2007 Peace Writers
Theresa de Langis is the immediate past executive director of the New Hampshire Commission on the Status of Women (NHCSW). She is the author of numerous publications, including "Advancing the Status of Women Worldwide: The History of Zonta International, 1919-1999,” “Double Jeopardy: A Report on the Training and Educational Programs for NH’s Female Offenders” and “Share Your Story,” based on listening sessions with women on welfare. de Langis served as the managing editor of “The Legal Handbook for Women in New Hampshire,” and oversaw its translation into Spanish. During the 2006 legislative session, she drafted and – in partnership with NHCSW, legislators and community stakeholders – successfully advocated for the passage of a law to address long-standing gender inequities in the state’s criminal justice system. de Langis holds a doctoral degree from the University of Illinois at Chicago and is an adjunct faculty member of the University of New Hampshire.
Updated 1/08 - de Langis is unit manager for the Women, Peace and Governance Unit of UNIFEM Afghanistan.
Updated 11/11 - de Langis served as rapporteur during civil society consultations with the U.S. Department of State on the forumlation of a U.S. National Action Plan on U.N. Security Council Resolution 1325. She works and writes on women, peace and security issues and is based in Phnom Penh, Cambodia.
Devon Haynie grew up in Fort Wayne, Ind. She earned a B.A. in peace studies at Colgate University in Hamilton, N.Y. As an undergraduate, Haynie studied abroad at the University of Cape Town, South Africa and at the European Peace University in Stadtschlaining, Austria. After graduation she volunteered with an NGO in Shkodra, Albania and traveled throughout the Balkans. She has since been a press officer at the Center for Strategic and International Studies and Amnesty International USA. In 2007, Haynie graduated from Columbia University's Graduate School of Journalism. Her work has appeared in several newspapers and magazines, including the Chicago Tribune, the Philadelphia Daily News and Connecticut Magazine.
Haynie worked with peacemaker Irina Yanovskaya of South Ossetia and wrote the narrative "Displaced, but not Destroyed."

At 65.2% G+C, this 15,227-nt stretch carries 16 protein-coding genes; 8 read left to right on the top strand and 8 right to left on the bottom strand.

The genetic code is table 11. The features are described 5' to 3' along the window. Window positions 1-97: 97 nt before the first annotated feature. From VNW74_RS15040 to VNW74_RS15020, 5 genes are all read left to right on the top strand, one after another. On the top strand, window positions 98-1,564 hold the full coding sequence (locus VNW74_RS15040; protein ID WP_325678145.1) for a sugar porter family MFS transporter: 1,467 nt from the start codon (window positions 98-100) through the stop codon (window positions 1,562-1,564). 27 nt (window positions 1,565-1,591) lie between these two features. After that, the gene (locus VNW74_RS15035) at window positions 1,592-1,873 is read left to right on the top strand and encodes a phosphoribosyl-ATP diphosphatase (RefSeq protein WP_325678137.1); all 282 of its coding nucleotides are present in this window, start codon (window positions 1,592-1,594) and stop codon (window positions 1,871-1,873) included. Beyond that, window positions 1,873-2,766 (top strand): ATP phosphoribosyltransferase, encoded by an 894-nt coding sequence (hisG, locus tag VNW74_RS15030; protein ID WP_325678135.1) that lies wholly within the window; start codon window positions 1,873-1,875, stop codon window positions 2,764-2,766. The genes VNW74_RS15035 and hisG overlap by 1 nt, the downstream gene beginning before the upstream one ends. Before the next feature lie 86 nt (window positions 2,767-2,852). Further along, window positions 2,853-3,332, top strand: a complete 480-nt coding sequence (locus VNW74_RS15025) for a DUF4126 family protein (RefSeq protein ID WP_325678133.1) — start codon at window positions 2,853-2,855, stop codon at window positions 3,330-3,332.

Updated 6/10 - Haynie was one of 12 journalists to receive a 2008 fellowship from the Overseas Press Club Foundation and worked for the AP Bureau in Johannesburg, South Africa. She is education writer for the Fort Wayne Journal Gazette.
Stelet Kim was raised in a multicultural and multilingual home, which infused the notion of a global community into her studies, work and everyday life. She has been involved in grassroots resource development and community mobilization through volunteer service in California, taught English in South Korea and Esperanto at the University of California, Berkeley and assisted in the production of a documentary film on U.S.-Mexico borderlands. Ever a student of the world, she received a graduate degree in international comparative education at Stanford University and undergraduate degrees in English and Spanish literature at UC Berkeley. She has written on such topics as post-colonial language planning, anti-prostitution and sex-trafficking policies, and issues of HIV/AIDS-related stigma, discrimination and gender inequality.
Kim worked with peacemaker Latifah Anum Siregar of Indonesia and wrote the narrative "Fearless Pursuit of Justice."
Updated 6/10 - After completing her time as a peace writer, Kim became an independent consultant to various organizations, including The Asia Foundation, Room to Read, Survivors International and SAGE: Standing Against Global Exploitation. She also served as co-rapporteur for the IPJ's conference "Crafting Human Security in an Insecure World" in 2008. Kim is now program development coordinator at the Asian Women's Shelter in San Francisco, where she is also trained as a domestic violence counselor. In addition to fund development, she and all AWS staff play direct service roles in house and as advocates at the shelter and in the wider community. The shelter serves all women and children survivors of domestic violence and human trafficking, but has a specific cultural and language capacity to serve immigrant, refugee and U.S.-born Asian women and children.